FTC reaches privacy settlement with Path app

The app collected personal information from children and didn't tell users the extent of information it collected, the agency says

The maker of the Path social networking app will pay a US$800,000 civil penalty to settle U.S. Federal Trade Commission charges that it illegally collected personal information from children without parental consent, the agency said Friday.

Path has also settled FTC charges that it collected personal information from users' mobile address books without their knowledge and consent, the FTC said. The settlement requires Path to establish a comprehensive privacy program and to obtain independent privacy assessments every other year for 20 years, FTC Chairman Jon Leibowitz said during a press conference.

Path's social-networking service allows users to keep journals and share them with a network of up to 150 friends. Users can store and share photos, journal entries, their location and the names of songs they are listening to.

The FTC, in its complaint, charged that the user interface in Path's iOS app was misleading and provided users no meaningful choice about the collection of their personal information. Path's version 2.0 provided users with three options for inviting friends, through their contacts, through Facebook or by inviting them to join Path by email or SMS. However, Path automatically collected and stored personal information from the user's mobile device address book even if the user had not selected the "find friends from your contacts" option, the FTC said.

For each contact in the user's mobile device address book, Path automatically collected and stored any available first and last names, addresses, phone numbers, email addresses, Facebook and Twitter user names, and dates of birth, the FTC said.

Path's privacy policy deceived consumers by claiming that it automatically collected only certain user information such as IP address, operating system, browser type, address of referring site, and site activity information, the FTC also alleged. Version 2.0 of the Path app for iOS automatically collected and stored personal information from the user's mobile device address book when the user first launched version 2.0 of the app and each time the user signed back into the account, the agency said.

"This practice, we believe, was deceptive," Leibowitz said.

The agency also charged that Path, which collects birth date information during user registration, violated the U.S. Children's Online Privacy Protection Act by collecting personal information from approximately 3,000 children under the age of 13 without first getting parents' consent. 

Through its apps for both iOS and Android, as well as its website, Path enabled children to create personal journals and share photos, journal entries, their precise location, and the names of songs they were listening to.  Path version 2.0 also collected personal information from a child's address book, including full names, addresses, phone numbers, email addresses, dates of birth and other information, where available, the FTC said.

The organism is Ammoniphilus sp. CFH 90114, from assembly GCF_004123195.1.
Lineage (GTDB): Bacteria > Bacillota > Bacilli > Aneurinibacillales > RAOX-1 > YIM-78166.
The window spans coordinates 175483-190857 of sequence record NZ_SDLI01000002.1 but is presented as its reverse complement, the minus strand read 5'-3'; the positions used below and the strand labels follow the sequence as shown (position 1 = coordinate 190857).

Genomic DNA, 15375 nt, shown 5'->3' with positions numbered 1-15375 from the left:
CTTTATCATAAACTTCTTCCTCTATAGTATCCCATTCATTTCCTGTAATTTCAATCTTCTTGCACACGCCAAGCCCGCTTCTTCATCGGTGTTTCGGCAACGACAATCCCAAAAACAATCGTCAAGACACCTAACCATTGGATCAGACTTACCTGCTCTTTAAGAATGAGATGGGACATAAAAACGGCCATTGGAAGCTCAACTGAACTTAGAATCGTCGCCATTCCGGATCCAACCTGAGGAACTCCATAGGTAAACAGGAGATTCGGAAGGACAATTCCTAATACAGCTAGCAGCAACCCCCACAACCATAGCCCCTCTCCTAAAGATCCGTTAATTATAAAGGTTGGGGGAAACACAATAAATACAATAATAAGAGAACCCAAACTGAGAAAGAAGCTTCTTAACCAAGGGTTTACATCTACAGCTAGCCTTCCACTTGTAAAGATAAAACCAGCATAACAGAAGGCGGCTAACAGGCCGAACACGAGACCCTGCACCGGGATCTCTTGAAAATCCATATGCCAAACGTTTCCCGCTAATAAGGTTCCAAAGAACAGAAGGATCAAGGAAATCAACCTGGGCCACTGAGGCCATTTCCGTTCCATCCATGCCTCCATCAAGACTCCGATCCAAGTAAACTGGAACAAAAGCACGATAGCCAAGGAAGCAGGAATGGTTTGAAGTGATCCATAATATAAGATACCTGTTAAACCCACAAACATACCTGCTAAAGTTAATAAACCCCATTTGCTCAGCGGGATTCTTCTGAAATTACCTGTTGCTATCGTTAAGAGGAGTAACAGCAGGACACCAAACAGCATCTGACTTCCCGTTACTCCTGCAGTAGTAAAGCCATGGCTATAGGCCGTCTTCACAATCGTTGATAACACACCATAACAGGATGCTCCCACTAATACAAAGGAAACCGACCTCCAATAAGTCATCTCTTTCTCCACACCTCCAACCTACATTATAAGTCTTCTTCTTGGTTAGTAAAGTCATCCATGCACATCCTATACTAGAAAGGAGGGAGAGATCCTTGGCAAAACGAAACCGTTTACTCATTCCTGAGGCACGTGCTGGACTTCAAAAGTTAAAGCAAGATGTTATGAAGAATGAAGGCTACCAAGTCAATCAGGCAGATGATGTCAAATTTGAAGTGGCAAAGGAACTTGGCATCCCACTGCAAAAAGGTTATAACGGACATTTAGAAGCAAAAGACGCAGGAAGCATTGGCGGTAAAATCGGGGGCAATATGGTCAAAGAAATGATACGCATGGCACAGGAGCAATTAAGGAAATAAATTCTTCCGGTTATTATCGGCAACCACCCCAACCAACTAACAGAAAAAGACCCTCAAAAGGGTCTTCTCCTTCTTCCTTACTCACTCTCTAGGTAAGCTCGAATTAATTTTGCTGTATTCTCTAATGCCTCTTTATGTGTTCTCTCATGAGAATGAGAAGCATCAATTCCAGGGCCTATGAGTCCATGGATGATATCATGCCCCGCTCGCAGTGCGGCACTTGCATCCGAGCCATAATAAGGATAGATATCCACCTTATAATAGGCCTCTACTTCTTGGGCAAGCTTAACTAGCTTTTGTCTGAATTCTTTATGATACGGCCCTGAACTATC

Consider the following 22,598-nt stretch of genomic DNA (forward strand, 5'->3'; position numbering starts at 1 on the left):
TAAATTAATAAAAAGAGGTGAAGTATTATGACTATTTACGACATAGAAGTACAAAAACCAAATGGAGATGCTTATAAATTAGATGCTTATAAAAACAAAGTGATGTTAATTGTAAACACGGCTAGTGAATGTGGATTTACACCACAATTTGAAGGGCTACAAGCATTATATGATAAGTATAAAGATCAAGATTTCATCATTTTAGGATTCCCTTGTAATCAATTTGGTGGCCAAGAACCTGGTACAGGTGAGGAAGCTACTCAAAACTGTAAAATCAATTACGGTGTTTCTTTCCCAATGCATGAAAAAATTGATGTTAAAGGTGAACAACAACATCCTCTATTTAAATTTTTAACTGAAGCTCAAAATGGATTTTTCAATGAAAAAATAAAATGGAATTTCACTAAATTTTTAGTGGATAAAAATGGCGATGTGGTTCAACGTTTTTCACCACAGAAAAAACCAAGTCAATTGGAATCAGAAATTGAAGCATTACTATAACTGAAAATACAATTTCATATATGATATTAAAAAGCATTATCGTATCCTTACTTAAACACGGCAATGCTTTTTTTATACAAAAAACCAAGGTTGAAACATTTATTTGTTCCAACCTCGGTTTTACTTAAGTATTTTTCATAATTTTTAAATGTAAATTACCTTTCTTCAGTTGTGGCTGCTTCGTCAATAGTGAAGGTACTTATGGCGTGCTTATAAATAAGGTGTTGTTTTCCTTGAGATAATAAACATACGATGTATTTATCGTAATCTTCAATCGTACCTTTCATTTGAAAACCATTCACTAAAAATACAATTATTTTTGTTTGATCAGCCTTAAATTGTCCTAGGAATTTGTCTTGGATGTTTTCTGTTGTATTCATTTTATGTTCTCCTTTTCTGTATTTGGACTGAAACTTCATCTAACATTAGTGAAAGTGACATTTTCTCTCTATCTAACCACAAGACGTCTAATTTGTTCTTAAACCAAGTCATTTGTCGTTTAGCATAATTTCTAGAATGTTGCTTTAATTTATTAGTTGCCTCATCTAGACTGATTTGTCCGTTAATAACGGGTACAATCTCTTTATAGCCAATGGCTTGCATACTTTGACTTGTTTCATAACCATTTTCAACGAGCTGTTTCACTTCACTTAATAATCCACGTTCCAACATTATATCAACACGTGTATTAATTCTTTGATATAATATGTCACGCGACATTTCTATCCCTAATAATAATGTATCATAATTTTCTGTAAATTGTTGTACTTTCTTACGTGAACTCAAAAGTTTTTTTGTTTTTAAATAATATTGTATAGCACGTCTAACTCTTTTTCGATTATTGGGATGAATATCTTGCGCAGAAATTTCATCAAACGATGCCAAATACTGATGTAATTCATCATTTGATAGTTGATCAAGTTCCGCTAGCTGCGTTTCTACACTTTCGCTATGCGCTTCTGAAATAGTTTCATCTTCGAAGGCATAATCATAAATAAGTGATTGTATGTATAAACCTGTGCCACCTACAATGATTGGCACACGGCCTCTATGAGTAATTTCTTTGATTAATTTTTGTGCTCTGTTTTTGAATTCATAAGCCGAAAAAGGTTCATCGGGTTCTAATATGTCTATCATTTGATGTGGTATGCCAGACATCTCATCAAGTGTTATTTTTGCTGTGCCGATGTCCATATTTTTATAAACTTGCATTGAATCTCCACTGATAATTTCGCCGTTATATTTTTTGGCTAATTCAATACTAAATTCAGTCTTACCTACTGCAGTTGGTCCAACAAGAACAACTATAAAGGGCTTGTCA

Path, in a statement on its website, said it has closed a "very small number" of accounts affected by the COPPA rule.

"There was a period of time where our system was not automatically rejecting people who indicated that they were under 13," Path said. "Before the FTC reached out to us, we discovered and fixed this sign-up process qualification, and took further action by suspending any under age accounts that had mistakenly been allowed to be created."

Path said it hopes it can help other developers learn from its experience.

The FTC action should remind others "of the importance of making sure services are in full compliance with rules like COPPA," the company said. "From a developer's perspective, we understand the tendency to focus all attention on the process of building amazing new things. It wasn't until we gave our account verification system a second look that we realized there was a problem."

The FTC announced the settlement with Path on the same day as the agency released recommendations for mobile privacy practices.

Grant Gross covers technology and telecom policy in the U.S. government for The IDG News Service. Follow Grant on Twitter at GrantGross. Grant's e-mail address is grant_gross@idg.com.

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Tags Internet-based applications and servicesJon LeibowitzU.S. Federal Trade Commissionregulationsocial networkingmobilegovernmentPathinternetprivacymobile applicationssecurity

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